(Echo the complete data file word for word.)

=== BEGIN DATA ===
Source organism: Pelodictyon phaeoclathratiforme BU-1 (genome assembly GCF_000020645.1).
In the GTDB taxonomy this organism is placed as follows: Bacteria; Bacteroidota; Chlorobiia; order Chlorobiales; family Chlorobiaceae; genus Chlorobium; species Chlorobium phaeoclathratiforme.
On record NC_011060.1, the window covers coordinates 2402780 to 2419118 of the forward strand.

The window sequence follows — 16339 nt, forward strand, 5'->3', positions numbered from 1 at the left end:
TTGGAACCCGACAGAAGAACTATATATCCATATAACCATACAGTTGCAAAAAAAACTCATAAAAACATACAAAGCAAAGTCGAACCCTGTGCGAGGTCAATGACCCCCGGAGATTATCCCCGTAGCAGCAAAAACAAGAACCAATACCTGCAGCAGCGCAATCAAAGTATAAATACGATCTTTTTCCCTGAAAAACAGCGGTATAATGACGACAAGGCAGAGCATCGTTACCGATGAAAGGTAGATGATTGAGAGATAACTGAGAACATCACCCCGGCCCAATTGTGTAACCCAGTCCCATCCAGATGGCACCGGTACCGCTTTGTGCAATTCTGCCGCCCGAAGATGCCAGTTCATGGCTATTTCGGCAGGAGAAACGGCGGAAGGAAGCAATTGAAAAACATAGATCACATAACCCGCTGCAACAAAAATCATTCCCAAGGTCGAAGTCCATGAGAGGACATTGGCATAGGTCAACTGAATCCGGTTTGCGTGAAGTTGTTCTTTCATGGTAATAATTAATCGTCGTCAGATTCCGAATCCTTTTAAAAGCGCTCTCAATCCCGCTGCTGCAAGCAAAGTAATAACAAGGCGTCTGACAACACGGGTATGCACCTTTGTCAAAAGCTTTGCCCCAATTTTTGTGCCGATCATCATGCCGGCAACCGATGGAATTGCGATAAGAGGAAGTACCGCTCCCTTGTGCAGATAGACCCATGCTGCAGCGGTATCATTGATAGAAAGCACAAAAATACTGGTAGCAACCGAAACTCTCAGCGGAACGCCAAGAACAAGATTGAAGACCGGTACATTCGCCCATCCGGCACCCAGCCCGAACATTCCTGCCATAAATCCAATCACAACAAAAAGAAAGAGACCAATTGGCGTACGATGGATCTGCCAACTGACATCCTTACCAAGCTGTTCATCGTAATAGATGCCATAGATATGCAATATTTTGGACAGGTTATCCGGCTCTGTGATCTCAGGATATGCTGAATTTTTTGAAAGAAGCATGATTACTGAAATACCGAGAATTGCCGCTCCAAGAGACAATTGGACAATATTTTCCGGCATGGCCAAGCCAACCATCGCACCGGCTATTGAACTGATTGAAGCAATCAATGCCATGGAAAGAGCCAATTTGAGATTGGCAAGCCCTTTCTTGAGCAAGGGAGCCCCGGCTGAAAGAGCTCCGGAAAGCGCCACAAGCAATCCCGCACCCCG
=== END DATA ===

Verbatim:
Source organism: Pelodictyon phaeoclathratiforme BU-1 (genome assembly GCF_000020645.1).
In the GTDB taxonomy this organism is placed as follows: Bacteria; Bacteroidota; Chlorobiia; order Chlorobiales; family Chlorobiaceae; genus Chlorobium; species Chlorobium phaeoclathratiforme.
On record NC_011060.1, the window covers coordinates 2402780 to 2419118 of the forward strand.

The window sequence follows — 16339 nt, forward strand, 5'->3', positions numbered from 1 at the left end:
TTGGAACCCGACAGAAGAACTATATATCCATATAACCATACAGTTGCAAAAAAAACTCATAAAAACATACAAAGCAAAGTCGAACCCTGTGCGAGGTCAATGACCCCCGGAGATTATCCCCGTAGCAGCAAAAACAAGAACCAATACCTGCAGCAGCGCAATCAAAGTATAAATACGATCTTTTTCCCTGAAAAACAGCGGTATAATGACGACAAGGCAGAGCATCGTTACCGATGAAAGGTAGATGATTGAGAGATAACTGAGAACATCACCCCGGCCCAATTGTGTAACCCAGTCCCATCCAGATGGCACCGGTACCGCTTTGTGCAATTCTGCCGCCCGAAGATGCCAGTTCATGGCTATTTCGGCAGGAGAAACGGCGGAAGGAAGCAATTGAAAAACATAGATCACATAACCCGCTGCAACAAAAATCATTCCCAAGGTCGAAGTCCATGAGAGGACATTGGCATAGGTCAACTGAATCCGGTTTGCGTGAAGTTGTTCTTTCATGGTAATAATTAATCGTCGTCAGATTCCGAATCCTTTTAAAAGCGCTCTCAATCCCGCTGCTGCAAGCAAAGTAATAACAAGGCGTCTGACAACACGGGTATGCACCTTTGTCAAAAGCTTTGCCCCAATTTTTGTGCCGATCATCATGCCGGCAACCGATGGAATTGCGATAAGAGGAAGTACCGCTCCCTTGTGCAGATAGACCCATGCTGCAGCGGTATCATTGATAGAAAGCACAAAAATACTGGTAGCAACCGAAACTCTCAGCGGAACGCCAAGAACAAGATTGAAGACCGGTACATTCGCCCATCCGGCACCCAGCCCGAACATTCCTGCCATAAATCCAATCACAACAAAAAGAAAGAGACCAATTGGCGTACGATGGATCTGCCAACTGACATCCTTACCAAGCTGTTCATCGTAATAGATGCCATAGATATGCAATATTTTGGACAGGTTATCCGGCTCTGTGATCTCAGGATATGCTGAATTTTTTGAAAGAAGCATGATTACTGAAATACCGAGAATTGCCGCTCCAAGAGACAATTGGACAATATTTTCCGGCATGGCCAAGCCAACCATCGCACCGGCTATTGAACTGATTGAAGCAATCAATGCCATGGAAAGAGCCAATTTGAGATTGGCAAGCCCTTTCTTGAGCAAGGGAGCCCCGGCTGAAAGAGCTCCGGAAAGCGCCACAAGCAATCCCGCACCCCG